Israeli universities 'cheaper' for British students

By Jessica Elgot, February 2, 2012

Students should consider swapping baked beans in Birmingham for beach life in Tel Aviv – because undergraduate degrees at the city's university are cheaper than the UK, claims Tel Aviv University.

Jewish school-leavers, hit by the £9,000 tuition fees next year at most of the top-tier British universities, could pay around £2,000 less if they choose to study in Israel.

Tel Aviv will launch two programmes in English for undergraduates in September 2012, a three-year humanities BA costing £7,011 and a four-year electrical and electronics engineering BSc, costing £7,968.

"It's something we've only just begun promoting," said Cara Case, executive director of TAU Trust UK. "We had such high interest at the London Israel Expo - so many people were enquiring about whether their son or daughter could do a full degree with us."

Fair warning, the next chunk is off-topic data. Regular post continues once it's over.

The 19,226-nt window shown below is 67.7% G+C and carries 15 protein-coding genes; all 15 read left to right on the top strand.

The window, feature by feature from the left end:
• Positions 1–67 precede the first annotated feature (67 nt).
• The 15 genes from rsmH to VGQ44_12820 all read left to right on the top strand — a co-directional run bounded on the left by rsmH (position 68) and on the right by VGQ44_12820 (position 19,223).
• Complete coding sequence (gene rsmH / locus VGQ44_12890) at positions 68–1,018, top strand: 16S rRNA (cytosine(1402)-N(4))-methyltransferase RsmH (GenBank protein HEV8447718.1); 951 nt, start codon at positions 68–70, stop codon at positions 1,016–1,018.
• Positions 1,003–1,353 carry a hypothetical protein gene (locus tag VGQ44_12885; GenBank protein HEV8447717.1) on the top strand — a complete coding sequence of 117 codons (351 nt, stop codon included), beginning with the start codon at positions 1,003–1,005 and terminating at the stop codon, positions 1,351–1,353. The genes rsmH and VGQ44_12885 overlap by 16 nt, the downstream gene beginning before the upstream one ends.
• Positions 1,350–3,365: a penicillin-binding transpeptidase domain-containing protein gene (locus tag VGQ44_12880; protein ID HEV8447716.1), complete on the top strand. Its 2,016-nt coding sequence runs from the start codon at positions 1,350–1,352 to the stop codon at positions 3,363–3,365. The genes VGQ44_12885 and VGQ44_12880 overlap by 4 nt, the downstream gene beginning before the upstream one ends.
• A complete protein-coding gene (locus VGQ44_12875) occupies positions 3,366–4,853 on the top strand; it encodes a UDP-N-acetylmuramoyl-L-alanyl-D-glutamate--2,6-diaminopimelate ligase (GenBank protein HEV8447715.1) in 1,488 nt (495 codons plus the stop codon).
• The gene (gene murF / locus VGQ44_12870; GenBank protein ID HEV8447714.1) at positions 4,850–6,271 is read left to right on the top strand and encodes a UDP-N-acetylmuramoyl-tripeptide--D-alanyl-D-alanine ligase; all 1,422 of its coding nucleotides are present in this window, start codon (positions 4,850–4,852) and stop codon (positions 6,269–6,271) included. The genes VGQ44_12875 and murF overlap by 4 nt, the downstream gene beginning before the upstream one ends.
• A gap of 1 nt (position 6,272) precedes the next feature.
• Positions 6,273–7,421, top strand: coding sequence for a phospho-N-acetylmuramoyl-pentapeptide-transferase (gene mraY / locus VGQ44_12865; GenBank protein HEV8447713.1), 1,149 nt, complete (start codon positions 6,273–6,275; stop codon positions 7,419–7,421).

Tel Aviv University is 166th in the world rankings, which makes it between 10 and 20 places below popular UK universities like Nottingham, Leeds, Birmingham and Warwick, and higher than Liverpool and Cardiff. Ms Case said: "It is tough to get in; you can't just pay and get a place. We expect high academic standards."

Other courses in Israel are also competitively priced. At IDC Herzliya, students can study business administration, government, communications or psychology in English for £6,668 a year. At Bar-Ilan, a BA in social sciences, taught in English, costs £4,784 a year. At the prestigious Technion Institute of Technology in Haifa, students can do a BSc in civil engineering in English for £10,205 a year – which includes campus accommodation.

But students beginning this September at UK universities will not have to pay fees upfront, and will receive a student loan – to which British students in Israel are not entitled.

Despite last summer's protests about the cost of living in Israel, student accommodation in Tel Aviv is cheaper than many British universities, with dorm accommodation costing £2,800 a year. At Nottingham, one of the most popular universities for Jewish students, a self-catering shared flat is £4,191 a year.

A spokesman for TAU estimated books, food and travel in Israel would cost around the same as in the UK - £2,850 a year. The maximum student maintenance loans in the UK for students away from home at a non-London university are around £5,500 a year.

Last updated: 1:26pm, February 2 2012